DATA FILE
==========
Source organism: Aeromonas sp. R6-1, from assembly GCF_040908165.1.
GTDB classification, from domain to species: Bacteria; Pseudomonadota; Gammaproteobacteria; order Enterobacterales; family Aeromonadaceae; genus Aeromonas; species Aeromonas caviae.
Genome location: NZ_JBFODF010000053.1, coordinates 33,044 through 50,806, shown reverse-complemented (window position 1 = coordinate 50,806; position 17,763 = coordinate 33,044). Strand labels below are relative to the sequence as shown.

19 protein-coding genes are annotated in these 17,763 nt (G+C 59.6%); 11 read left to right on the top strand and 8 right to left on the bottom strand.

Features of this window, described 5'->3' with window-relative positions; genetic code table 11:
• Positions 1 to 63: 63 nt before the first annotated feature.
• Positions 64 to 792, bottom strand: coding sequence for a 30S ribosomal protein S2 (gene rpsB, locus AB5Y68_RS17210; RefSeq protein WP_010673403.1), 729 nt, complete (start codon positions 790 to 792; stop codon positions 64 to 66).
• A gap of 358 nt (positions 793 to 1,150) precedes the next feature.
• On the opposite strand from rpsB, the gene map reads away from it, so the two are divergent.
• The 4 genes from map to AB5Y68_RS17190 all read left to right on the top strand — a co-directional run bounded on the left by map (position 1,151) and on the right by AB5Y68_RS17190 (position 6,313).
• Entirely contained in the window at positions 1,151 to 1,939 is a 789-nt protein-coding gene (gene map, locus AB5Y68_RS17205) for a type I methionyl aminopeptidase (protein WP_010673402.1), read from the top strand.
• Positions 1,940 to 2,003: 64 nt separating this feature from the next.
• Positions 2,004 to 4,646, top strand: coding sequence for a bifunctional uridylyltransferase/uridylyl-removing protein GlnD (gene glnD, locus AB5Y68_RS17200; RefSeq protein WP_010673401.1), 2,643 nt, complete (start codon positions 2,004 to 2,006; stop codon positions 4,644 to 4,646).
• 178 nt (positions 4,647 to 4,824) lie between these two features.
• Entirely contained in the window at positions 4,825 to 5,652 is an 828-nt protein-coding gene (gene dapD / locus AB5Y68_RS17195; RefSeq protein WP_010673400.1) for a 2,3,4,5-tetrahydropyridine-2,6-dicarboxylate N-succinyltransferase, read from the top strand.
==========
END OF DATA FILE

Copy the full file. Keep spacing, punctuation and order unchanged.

Source organism: Aeromonas sp. R6-1, from assembly GCF_040908165.1.
GTDB classification, from domain to species: Bacteria; Pseudomonadota; Gammaproteobacteria; order Enterobacterales; family Aeromonadaceae; genus Aeromonas; species Aeromonas caviae.
Genome location: NZ_JBFODF010000053.1, coordinates 33,044 through 50,806, shown reverse-complemented (window position 1 = coordinate 50,806; position 17,763 = coordinate 33,044). Strand labels below are relative to the sequence as shown.

19 protein-coding genes are annotated in these 17,763 nt (G+C 59.6%); 11 read left to right on the top strand and 8 right to left on the bottom strand.

Features of this window, described 5'->3' with window-relative positions; genetic code table 11:
• Positions 1 to 63: 63 nt before the first annotated feature.
• Positions 64 to 792, bottom strand: coding sequence for a 30S ribosomal protein S2 (gene rpsB, locus AB5Y68_RS17210; RefSeq protein WP_010673403.1), 729 nt, complete (start codon positions 790 to 792; stop codon positions 64 to 66).
• A gap of 358 nt (positions 793 to 1,150) precedes the next feature.
• On the opposite strand from rpsB, the gene map reads away from it, so the two are divergent.
• The 4 genes from map to AB5Y68_RS17190 all read left to right on the top strand — a co-directional run bounded on the left by map (position 1,151) and on the right by AB5Y68_RS17190 (position 6,313).
• Entirely contained in the window at positions 1,151 to 1,939 is a 789-nt protein-coding gene (gene map, locus AB5Y68_RS17205) for a type I methionyl aminopeptidase (protein WP_010673402.1), read from the top strand.
• Positions 1,940 to 2,003: 64 nt separating this feature from the next.
• Positions 2,004 to 4,646, top strand: coding sequence for a bifunctional uridylyltransferase/uridylyl-removing protein GlnD (gene glnD, locus AB5Y68_RS17200; RefSeq protein WP_010673401.1), 2,643 nt, complete (start codon positions 2,004 to 2,006; stop codon positions 4,644 to 4,646).
• 178 nt (positions 4,647 to 4,824) lie between these two features.
• Entirely contained in the window at positions 4,825 to 5,652 is an 828-nt protein-coding gene (gene dapD / locus AB5Y68_RS17195; RefSeq protein WP_010673400.1) for a 2,3,4,5-tetrahydropyridine-2,6-dicarboxylate N-succinyltransferase, read from the top strand.